LAWRENCEBURG, Ky. (WKYT) - We are often asked, "why don't you have more stories about teenagers doing good?" This is the story of teenagers at one high school taking a stand, and doing something about the drug epidemic.
What they're doing could be saving lives, and it starts at a young age.
Anderson County High School could be any school in Kentucky, and Lawrenceburg could be any small town.
The interim chief of police in Lawrenceburg, Mike Schell says, "Our biggest issues right now, where we're losing people is, the meth and the heroin."
He's talking about the adults in the community, but high school students are not immune to the drug epidemic.
The principal of Anderson County High School, Chris Glass says, "In my time as an administrator, and as a teacher at Anderson County, it's increased greatly...in the 16-years I've been in education."
It's a raw, shocking fact that four people a day, on average, overdose and die in this state. A startling number. I've asked five Anderson County High "Bearcats" to join me in the school auditorium for a discussion.
Jael Cobb, a junior at Anderson County High, says "that's four lives that are being wasted, that we're losing to this endless fight that's been going on for way too long."
Kinsey Roberts, a senior at the high school, says "I mean where I've had a family member go thru this. It was hard on her and us as a family."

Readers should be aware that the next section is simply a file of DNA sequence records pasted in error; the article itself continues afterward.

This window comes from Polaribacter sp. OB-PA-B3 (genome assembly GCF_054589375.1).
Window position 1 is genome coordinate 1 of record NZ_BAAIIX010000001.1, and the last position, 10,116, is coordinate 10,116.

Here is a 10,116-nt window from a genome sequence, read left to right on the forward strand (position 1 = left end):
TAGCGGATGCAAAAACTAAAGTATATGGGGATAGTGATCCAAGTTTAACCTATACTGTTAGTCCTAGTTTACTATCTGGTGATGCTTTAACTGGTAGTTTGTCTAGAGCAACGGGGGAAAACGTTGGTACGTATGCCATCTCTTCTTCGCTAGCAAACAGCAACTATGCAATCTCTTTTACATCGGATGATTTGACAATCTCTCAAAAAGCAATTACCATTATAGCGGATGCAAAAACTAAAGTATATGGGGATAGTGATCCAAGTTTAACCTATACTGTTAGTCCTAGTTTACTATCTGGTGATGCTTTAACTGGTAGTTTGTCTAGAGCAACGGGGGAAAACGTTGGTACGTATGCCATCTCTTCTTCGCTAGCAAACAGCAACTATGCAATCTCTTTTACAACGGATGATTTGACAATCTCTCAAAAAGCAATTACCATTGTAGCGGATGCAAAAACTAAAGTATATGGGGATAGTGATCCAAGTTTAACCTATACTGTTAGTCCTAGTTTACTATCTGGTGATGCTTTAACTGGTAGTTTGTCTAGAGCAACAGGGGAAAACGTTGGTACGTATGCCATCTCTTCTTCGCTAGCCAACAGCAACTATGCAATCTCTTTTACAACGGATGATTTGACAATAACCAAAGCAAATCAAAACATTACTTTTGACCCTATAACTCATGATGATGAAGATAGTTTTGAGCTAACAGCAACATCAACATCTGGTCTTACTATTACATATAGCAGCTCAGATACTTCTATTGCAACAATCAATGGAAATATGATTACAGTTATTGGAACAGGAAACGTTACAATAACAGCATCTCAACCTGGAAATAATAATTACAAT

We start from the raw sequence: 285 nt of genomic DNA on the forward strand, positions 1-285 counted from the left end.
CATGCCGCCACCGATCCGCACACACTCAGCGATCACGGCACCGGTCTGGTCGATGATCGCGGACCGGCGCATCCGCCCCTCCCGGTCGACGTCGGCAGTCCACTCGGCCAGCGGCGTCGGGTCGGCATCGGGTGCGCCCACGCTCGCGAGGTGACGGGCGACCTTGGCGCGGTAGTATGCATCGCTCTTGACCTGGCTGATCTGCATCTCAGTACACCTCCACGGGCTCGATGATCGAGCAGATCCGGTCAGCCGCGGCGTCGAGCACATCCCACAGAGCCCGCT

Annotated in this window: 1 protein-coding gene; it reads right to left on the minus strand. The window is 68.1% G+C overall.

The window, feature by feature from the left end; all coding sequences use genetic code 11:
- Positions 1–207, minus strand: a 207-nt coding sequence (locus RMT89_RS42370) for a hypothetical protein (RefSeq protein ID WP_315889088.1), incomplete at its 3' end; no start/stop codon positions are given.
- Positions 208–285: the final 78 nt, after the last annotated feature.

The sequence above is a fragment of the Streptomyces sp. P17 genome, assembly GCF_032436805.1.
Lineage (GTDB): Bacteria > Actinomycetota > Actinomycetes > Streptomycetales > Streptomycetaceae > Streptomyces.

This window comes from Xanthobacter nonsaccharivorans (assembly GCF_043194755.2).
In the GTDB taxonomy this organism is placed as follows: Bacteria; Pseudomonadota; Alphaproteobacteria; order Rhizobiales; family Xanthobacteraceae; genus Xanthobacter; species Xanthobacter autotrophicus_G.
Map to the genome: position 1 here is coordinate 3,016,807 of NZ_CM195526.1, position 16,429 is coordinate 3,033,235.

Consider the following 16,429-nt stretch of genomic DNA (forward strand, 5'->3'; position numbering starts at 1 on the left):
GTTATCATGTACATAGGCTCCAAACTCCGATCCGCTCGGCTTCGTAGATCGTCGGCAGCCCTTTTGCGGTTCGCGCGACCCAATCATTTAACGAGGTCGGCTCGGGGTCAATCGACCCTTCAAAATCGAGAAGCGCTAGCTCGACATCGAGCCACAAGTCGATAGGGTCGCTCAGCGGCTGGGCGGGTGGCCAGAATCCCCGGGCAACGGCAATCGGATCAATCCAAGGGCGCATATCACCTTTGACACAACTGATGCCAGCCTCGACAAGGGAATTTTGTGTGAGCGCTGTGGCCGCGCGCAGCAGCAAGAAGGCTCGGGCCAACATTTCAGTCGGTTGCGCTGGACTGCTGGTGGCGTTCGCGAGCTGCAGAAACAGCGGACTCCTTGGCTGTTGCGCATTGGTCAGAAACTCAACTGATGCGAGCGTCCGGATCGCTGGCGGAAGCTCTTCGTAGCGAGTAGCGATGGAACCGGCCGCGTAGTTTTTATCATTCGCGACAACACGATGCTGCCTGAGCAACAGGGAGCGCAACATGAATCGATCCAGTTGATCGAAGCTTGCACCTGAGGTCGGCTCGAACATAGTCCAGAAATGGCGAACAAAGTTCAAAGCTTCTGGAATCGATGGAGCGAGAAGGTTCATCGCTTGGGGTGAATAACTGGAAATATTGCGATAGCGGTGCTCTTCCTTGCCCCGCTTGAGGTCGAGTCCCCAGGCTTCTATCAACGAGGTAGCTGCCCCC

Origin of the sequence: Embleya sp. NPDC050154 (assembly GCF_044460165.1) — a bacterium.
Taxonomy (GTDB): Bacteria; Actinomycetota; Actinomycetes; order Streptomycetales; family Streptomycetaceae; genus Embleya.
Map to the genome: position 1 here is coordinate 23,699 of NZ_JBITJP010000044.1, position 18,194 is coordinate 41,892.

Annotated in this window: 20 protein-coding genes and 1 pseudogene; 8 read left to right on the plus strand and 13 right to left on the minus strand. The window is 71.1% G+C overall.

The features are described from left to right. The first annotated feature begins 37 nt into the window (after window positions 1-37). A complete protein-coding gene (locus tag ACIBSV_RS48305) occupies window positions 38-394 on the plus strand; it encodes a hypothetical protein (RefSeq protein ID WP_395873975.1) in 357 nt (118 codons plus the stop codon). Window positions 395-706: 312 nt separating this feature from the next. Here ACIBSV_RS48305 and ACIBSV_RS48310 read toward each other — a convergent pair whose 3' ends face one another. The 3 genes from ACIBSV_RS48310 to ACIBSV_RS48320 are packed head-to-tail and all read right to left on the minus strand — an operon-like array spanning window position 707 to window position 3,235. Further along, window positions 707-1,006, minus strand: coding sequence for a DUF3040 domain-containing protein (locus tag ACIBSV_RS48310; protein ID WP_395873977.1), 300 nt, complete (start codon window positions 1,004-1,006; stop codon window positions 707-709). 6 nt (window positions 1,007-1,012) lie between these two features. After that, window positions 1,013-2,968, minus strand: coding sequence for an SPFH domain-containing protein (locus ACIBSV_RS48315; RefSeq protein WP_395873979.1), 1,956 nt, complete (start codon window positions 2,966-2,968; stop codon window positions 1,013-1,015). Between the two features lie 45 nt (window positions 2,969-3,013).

Sitting nearby in the school auditorium, Payton Serafini says, "If we save one life, all of our work is totally worth it." Landon Peach and Heidi Garcia have also joined us for this conversation.
Heidi says, "For what we're doing and traveling to different schools, I think we really make a difference..."
These five Anderson County High School "Bearcats" are the leaders of Saving Our Students, or SOS. It's an anti-drug, school club that reaches out to fellow students.
Heidi says, "I think it's easier for kids to listen to someone who's their age, which I feel is another reason we are a part of this club, because an adult can tell you don't do this, don't do that, but you just go "okay", you know you really don't listen..."
In the last two years they've helped produce a school video promoting drug free living, testified before a legislative committee in Frankfort, brought in speakers, and set up a demonstration for parents, showing a teenager's bedroom containing objects that look innocent, but could actually be used for drugs.
SOS founder Donna Crain Drury says, "I remember the hurt."
She helped start SOS. She has strong memories of being bullied as a child, and says bullies, and those being bullied, have a higher risk of abusing drugs.
Donna says, "If they're bullied, they suffer from low self-esteem, painful hurt, emotional problems, and they will resort or turn to drugs, to ease that pain, or to escape it."
The SOS students plan to take their anti-drug message to the elementary schools this year in Anderson County.
Kinsey believes, "It's never too early to start it. There's problems in every age so if we start younger, maybe it will decrease and it'll become more educated about the issues, and drugs."
Heidi adds, "And it's that kind of progression that makes us feel better, and makes us want to do what we're doing."
The SOS club is funded through various grants and donations.